"Skywalker," he said when it was his turn in front of the protocol droid.
"Table four," it said promptly, "first row on the left, second from the far end."
He had a fleeting, absurd desire that it should sound like Threepio, fussy and full of concern for him. His moment of self-conscious loneliness vanished when, with a swirl of black, Lord Vader was upon him like a sudden thunderstorm. "You will join me," the Dark Lord commanded, and Luke's pulse fluttered in a queer combination of desire and trepidation.
At peace, passive, maintain control. He repeated the words over to himself as he followed the Dark Lord to the long table at the head of the room.
The guests were resettling themselves and shooting covert, annoyed looks at him - which meant Vader had made them all move to make a place for him. A place, he saw, that was right next to the Dark Lord.
The dinner started awkwardly. A small string ensemble at the far side of the room began playing a familiar theme, one that he hadn't respected until recently. It was, he'd learned, more than merely the traditional music of social and business gatherings; it was the ancient Hymn of the Force. Yoda had told him how to show respect, and this was his first opportunity. He pushed his chair back to stand.
So did Vader.
They both hesitated and looked at each other. Vader recovered first; Luke followed, color rushing into his face as he realized that once again he and Vader were the focus of the guests' attention. It made him feel a fraud; people would expect a true Jedi Knight, when he was but a student without a teacher.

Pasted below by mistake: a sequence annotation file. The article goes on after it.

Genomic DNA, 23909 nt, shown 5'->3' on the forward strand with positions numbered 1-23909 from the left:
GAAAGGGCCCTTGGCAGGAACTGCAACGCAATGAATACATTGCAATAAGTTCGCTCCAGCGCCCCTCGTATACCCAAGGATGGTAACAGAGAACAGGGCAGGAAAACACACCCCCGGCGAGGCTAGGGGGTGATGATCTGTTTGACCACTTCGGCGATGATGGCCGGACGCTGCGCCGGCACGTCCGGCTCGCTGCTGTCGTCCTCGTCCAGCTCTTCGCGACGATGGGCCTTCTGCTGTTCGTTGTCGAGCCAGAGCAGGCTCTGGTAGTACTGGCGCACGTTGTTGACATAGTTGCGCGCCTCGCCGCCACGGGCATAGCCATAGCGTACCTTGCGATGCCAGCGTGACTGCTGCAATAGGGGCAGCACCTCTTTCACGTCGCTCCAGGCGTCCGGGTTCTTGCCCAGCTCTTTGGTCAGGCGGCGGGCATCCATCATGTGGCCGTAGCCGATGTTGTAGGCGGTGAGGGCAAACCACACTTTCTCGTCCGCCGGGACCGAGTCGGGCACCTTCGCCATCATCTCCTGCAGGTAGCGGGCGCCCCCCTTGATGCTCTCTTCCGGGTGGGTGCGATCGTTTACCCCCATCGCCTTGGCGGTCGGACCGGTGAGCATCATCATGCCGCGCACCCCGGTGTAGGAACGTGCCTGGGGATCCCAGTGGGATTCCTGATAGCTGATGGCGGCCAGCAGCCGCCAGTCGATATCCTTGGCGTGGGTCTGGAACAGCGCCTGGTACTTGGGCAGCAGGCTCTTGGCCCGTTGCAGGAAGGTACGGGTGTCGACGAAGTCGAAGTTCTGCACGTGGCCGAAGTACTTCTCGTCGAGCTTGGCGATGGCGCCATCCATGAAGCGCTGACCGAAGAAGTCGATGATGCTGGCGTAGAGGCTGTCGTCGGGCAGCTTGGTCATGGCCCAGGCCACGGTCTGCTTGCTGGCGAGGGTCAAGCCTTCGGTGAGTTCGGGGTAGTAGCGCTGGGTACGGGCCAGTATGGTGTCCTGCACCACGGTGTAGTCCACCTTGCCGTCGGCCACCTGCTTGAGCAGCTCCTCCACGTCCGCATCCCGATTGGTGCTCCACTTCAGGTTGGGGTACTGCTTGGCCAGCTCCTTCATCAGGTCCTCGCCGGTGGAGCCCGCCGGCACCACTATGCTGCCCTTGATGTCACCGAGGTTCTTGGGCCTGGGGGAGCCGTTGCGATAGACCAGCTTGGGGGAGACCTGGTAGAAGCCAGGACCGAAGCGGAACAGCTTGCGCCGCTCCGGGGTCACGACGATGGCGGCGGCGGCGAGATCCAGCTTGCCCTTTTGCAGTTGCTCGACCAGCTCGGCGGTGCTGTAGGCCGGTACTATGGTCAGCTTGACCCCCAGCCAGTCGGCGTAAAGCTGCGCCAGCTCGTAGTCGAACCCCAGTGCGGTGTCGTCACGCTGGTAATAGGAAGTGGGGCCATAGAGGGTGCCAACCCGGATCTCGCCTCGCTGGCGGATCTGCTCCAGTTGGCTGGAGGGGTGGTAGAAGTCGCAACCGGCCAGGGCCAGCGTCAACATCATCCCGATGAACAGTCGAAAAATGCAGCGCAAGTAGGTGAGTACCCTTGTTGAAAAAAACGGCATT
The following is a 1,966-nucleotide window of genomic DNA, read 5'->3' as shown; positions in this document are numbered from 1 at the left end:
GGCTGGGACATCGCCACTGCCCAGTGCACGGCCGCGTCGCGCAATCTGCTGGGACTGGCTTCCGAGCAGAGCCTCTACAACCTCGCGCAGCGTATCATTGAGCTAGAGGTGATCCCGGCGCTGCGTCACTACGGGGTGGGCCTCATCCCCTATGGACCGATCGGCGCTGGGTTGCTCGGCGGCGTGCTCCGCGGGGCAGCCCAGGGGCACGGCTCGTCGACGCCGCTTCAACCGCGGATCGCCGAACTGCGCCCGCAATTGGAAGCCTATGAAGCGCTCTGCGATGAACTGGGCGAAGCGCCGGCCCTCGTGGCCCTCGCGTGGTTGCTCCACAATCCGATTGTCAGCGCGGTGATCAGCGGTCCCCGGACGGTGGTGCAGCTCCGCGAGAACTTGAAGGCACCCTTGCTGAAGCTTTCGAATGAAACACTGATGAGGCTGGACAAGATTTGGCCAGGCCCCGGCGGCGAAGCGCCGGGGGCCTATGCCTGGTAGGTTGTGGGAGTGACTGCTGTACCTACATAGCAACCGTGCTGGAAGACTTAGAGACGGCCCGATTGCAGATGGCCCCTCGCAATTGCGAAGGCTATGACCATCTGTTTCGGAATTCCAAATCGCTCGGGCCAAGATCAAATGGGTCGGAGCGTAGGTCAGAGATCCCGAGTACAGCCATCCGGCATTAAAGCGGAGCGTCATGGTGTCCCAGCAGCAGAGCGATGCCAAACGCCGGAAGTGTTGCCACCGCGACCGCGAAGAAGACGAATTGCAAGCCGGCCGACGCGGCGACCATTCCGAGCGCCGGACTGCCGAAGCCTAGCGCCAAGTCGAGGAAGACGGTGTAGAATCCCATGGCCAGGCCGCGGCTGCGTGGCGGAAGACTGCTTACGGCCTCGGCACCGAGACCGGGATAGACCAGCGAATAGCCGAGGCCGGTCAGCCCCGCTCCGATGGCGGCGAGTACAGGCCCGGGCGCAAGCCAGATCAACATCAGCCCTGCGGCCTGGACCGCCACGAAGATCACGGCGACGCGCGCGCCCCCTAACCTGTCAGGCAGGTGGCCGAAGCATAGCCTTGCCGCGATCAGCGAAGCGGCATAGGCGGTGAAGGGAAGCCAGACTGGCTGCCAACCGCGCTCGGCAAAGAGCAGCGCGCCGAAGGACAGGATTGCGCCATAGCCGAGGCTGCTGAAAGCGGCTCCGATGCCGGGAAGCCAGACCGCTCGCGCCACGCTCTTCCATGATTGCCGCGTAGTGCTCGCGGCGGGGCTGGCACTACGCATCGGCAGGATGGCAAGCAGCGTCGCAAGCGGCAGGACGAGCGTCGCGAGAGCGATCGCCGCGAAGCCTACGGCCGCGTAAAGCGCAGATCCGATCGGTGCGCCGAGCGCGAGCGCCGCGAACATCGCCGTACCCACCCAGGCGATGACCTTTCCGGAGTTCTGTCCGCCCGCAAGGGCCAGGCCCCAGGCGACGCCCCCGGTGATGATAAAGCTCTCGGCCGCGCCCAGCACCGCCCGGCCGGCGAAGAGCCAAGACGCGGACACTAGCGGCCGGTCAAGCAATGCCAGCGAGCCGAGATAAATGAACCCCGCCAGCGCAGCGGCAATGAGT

When the music ended and they were reseated, the general conversation resumed. Luke said a silent blessing that there were no speeches scheduled before the meal, because after weeks of barely touching food he was famished. But when a tiny bowl was put in front of him, he hesitated. Whatever the food was, it was dead but not cooked. He slid a glance at Vader to observe how he ate the thing - but of course there was no food given to him. Immediately Luke felt foolish. He folded his hands in his lap.
"It is Rangonian wortroot," came Vader's quiet words. "Considered a delicacy in most parts of the galaxy."
"Use the utensil on your far left," Vader said after a pause. "Separate the handles, then pierce the filament end of the root with the pincer."
He tried to conceal his relief as he manipulated the strange utensil as though he used one every day. The Hand had difficulty exerting the correct pressure, but he persevered and eventually succeeded, though not with the smoothness he'd hoped. He swallowed the wortroot without chewing it. It left a faintly sour aftertaste in his mouth. "It's some kind of root?" he asked the Dark Lord.